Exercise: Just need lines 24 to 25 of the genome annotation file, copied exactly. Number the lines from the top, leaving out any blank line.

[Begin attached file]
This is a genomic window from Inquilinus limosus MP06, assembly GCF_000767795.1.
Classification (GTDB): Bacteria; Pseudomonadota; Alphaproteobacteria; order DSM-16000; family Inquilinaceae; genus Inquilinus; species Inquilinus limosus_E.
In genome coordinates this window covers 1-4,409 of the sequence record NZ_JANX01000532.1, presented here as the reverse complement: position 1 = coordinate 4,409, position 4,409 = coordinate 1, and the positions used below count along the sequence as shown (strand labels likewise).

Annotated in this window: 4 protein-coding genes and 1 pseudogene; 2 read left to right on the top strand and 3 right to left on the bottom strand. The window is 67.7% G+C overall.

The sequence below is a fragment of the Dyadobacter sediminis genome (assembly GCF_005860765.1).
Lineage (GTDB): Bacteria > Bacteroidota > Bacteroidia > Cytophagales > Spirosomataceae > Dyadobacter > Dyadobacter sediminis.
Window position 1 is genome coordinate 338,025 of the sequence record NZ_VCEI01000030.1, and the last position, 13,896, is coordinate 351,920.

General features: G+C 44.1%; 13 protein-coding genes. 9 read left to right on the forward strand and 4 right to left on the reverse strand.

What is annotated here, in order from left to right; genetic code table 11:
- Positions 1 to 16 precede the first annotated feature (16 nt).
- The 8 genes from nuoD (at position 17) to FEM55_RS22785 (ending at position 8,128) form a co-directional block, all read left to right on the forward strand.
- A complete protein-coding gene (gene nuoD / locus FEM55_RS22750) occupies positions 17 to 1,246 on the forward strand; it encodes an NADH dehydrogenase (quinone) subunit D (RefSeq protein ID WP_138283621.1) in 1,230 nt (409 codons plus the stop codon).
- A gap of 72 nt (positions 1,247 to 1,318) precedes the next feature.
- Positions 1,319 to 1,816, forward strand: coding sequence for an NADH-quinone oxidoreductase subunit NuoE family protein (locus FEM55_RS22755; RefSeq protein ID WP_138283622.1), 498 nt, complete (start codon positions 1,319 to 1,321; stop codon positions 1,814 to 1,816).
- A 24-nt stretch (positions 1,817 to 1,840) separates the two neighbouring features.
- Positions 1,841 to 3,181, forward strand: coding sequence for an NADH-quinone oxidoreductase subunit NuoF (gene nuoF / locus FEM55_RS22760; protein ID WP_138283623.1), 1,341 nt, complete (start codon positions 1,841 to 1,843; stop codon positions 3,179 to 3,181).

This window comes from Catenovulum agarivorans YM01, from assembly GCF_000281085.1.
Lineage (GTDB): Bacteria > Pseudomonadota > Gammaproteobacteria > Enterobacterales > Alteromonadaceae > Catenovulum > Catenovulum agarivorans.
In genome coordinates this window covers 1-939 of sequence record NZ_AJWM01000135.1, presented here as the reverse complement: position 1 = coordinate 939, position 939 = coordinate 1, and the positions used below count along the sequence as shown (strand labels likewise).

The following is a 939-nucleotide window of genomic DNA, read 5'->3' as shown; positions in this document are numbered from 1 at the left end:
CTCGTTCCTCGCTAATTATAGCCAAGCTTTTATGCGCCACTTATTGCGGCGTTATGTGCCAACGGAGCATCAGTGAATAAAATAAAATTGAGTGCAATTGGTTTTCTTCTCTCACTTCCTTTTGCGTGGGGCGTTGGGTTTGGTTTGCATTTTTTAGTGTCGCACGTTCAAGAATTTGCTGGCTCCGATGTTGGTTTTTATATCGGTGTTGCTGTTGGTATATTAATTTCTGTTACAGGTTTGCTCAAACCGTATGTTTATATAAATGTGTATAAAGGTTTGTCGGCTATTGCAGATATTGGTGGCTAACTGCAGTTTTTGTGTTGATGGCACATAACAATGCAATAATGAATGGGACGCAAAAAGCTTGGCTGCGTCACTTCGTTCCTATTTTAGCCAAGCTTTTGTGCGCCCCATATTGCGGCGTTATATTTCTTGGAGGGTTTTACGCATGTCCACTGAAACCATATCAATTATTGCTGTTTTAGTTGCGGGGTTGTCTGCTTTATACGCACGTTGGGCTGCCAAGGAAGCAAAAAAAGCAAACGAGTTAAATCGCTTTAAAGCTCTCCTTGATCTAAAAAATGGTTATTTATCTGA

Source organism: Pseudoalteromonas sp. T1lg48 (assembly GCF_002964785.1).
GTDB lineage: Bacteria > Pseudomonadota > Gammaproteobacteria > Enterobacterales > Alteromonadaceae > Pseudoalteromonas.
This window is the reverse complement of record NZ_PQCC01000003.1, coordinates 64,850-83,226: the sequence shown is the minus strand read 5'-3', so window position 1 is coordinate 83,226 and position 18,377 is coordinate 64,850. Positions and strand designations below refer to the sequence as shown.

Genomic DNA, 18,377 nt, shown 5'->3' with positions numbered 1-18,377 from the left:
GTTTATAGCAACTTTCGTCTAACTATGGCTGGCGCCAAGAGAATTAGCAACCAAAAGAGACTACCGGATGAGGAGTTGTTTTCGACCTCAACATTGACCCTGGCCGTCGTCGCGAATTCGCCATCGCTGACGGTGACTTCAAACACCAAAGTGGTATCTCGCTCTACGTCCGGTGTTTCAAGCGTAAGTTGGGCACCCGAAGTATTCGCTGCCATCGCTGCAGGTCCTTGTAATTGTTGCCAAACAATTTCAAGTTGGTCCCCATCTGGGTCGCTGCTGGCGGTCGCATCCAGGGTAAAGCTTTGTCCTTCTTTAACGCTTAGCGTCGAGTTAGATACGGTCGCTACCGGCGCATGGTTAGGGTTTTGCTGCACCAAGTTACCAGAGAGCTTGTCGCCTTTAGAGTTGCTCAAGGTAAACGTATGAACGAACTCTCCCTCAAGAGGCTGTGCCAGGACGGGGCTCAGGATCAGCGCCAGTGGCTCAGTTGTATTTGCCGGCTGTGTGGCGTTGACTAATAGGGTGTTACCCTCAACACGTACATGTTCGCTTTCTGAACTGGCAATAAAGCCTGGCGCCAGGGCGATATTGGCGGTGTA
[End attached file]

This window is the reverse complement of record NZ_PQCC01000003.1, coordinates 64,850-83,226: the sequence shown is the minus strand read 5'-3', so window position 1 is coordinate 83,226 and position 18,377 is coordinate 64,850. Positions and strand designations below refer to the sequence as shown.

Genomic DNA, 18,377 nt, shown 5'->3' with positions numbered 1-18,377 from the left: